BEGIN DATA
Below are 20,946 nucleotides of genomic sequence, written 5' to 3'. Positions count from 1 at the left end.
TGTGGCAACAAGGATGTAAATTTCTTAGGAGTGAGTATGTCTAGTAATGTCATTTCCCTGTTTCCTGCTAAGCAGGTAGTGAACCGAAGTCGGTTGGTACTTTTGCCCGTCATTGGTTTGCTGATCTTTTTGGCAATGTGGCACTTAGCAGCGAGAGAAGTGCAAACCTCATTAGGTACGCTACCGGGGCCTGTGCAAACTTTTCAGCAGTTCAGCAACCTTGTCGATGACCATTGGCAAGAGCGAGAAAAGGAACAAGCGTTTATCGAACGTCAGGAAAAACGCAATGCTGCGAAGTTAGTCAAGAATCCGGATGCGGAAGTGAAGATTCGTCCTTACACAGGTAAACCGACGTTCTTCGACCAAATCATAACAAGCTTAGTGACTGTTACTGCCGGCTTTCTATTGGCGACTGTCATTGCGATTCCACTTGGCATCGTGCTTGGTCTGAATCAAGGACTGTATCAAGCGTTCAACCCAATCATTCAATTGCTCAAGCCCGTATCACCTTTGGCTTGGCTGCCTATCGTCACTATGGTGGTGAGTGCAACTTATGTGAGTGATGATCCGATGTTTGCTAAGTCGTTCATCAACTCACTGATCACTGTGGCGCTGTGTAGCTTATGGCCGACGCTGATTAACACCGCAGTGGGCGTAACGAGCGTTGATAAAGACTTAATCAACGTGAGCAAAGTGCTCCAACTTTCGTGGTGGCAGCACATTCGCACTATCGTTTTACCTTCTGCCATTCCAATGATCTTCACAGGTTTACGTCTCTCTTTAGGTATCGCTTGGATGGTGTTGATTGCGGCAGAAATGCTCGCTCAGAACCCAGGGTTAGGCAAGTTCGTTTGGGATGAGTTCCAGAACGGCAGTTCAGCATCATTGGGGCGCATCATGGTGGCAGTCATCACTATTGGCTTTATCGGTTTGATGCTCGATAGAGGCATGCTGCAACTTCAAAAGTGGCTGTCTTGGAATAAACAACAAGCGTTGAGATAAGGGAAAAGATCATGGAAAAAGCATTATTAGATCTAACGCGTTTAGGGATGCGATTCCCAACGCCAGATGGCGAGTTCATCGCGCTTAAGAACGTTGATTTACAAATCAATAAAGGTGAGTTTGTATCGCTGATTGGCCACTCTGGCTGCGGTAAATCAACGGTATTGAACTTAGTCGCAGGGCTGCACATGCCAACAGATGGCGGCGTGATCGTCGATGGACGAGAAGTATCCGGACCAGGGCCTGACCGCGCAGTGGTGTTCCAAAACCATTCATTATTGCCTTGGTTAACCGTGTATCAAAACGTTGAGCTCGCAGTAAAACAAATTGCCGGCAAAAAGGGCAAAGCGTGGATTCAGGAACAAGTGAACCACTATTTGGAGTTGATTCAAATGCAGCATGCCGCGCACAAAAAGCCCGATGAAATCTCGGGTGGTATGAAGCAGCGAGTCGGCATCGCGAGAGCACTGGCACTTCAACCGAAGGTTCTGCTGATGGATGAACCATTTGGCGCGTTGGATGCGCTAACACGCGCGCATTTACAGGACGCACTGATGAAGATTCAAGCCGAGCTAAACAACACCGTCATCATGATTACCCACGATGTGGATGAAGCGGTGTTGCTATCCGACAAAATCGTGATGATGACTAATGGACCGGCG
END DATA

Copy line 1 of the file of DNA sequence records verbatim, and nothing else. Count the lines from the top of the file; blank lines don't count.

Below are 20,946 nucleotides of genomic sequence, written 5' to 3'. Positions count from 1 at the left end.